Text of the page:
He is very complimentary about ECPM, their methods and people. The team that BHW has been sponsoring in Tula Tula is part of this group of churches. He hopes that ECPM will continue with another team as they want to continue expanding into the hill area. 


villagersIdeas for the Future

It is three years since I last visited here. I think this is now a vital, vibrant ministry. It is fragile in terms of personnel but it is grappling with church planting principles in a much more sustainable way. 

I suggest I revisit here in two years rather than wait for three like last time. 


Current Issues and Challenges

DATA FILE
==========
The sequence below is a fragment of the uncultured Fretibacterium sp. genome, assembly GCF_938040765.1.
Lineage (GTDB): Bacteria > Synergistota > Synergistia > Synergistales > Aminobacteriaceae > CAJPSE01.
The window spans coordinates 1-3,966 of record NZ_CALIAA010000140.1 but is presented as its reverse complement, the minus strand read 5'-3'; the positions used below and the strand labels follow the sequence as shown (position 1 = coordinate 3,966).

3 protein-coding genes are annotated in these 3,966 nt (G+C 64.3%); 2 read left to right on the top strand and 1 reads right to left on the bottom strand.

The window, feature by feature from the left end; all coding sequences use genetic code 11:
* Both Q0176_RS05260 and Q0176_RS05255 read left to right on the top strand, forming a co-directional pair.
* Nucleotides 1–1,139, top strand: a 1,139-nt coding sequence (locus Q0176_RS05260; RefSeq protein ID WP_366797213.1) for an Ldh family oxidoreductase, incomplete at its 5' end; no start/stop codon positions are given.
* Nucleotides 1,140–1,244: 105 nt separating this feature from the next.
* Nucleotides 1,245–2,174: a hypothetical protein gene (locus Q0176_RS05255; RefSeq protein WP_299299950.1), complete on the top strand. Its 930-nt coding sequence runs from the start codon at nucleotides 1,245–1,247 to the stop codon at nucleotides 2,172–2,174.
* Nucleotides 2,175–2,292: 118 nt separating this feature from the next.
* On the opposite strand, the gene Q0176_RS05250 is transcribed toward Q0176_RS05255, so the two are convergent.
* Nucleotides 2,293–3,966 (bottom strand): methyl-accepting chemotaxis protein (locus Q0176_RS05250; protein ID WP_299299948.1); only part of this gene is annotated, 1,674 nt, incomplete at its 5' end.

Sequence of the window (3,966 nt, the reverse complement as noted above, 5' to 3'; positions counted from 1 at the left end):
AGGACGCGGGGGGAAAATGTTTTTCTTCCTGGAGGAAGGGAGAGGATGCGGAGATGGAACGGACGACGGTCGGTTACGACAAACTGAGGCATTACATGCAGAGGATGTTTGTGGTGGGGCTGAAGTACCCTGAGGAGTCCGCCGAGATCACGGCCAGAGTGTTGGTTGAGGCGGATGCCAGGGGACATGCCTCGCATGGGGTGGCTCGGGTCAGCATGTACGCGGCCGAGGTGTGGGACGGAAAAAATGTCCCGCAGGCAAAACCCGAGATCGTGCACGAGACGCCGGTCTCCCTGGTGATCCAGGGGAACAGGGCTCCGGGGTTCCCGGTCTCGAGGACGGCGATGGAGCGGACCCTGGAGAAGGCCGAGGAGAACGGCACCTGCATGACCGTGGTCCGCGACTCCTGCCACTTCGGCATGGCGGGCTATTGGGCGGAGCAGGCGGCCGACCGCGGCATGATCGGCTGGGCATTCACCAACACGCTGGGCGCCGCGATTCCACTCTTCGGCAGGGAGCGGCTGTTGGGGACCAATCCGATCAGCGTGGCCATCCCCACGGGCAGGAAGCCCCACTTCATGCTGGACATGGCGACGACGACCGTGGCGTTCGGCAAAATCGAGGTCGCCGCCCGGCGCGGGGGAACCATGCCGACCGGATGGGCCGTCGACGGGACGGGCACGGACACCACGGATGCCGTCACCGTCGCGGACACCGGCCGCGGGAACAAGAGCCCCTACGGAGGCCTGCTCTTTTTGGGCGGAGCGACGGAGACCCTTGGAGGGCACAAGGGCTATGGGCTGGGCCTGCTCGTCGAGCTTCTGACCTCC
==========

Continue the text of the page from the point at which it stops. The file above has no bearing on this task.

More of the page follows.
General funds which are being compromised through lack of support for Vic.


Prayer and Praise Points

1) The success of the current church planting teams
2) The increase in the number of churches that want to engage with them as a result of the impact they are observing
3) The need for more resources, especially for Vic
4) Ongoing prayer for Ichie and family, the wife of the late Elvin
5) For Ella as she continues to recuperate



doing well as a teamAs I have said in other places, I think the team has found it’s niche and is functioning well. It is emerging into a post Elvin era that has many opportunities. The influence from church planting movements is obvious and the model of church they are promoting is much more sustainable. 

I would suggest that we strategically increase support by adopting the suggestions I have made in the report. 

It is obvious that if Ella gets pregnant this will place extra burdens on the team. I encouraged them to be looking for other people who could come into the team without disturbing the good thing that it is.